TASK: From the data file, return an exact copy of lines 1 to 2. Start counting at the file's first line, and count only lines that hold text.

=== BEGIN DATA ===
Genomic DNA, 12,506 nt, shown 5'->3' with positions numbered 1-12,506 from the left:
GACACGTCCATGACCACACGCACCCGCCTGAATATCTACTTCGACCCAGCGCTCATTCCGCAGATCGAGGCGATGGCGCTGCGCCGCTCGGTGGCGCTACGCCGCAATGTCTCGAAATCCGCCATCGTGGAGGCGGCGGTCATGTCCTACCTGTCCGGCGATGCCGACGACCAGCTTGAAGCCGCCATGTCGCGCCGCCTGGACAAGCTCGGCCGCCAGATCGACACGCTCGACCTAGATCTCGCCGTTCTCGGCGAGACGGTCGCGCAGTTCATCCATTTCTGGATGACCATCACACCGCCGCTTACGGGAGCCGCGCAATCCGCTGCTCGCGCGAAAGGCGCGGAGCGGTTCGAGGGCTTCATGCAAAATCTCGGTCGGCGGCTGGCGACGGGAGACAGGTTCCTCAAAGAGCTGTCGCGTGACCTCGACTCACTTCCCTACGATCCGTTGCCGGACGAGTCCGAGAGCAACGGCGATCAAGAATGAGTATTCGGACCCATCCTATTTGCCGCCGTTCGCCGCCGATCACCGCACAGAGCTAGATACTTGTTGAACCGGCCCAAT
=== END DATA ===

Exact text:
Genomic DNA, 12,506 nt, shown 5'->3' with positions numbered 1-12,506 from the left:
GACACGTCCATGACCACACGCACCCGCCTGAATATCTACTTCGACCCAGCGCTCATTCCGCAGATCGAGGCGATGGCGCTGCGCCGCTCGGTGGCGCTACGCCGCAATGTCTCGAAATCCGCCATCGTGGAGGCGGCGGTCATGTCCTACCTGTCCGGCGATGCCGACGACCAGCTTGAAGCCGCCATGTCGCGCCGCCTGGACAAGCTCGGCCGCCAGATCGACACGCTCGACCTAGATCTCGCCGTTCTCGGCGAGACGGTCGCGCAGTTCATCCATTTCTGGATGACCATCACACCGCCGCTTACGGGAGCCGCGCAATCCGCTGCTCGCGCGAAAGGCGCGGAGCGGTTCGAGGGCTTCATGCAAAATCTCGGTCGGCGGCTGGCGACGGGAGACAGGTTCCTCAAAGAGCTGTCGCGTGACCTCGACTCACTTCCCTACGATCCGTTGCCGGACGAGTCCGAGAGCAACGGCGATCAAGAATGAGTATTCGGACCCATCCTATTTGCCGCCGTTCGCCGCCGATCACCGCACAGAGCTAGATACTTGTTGAACCGGCCCAAT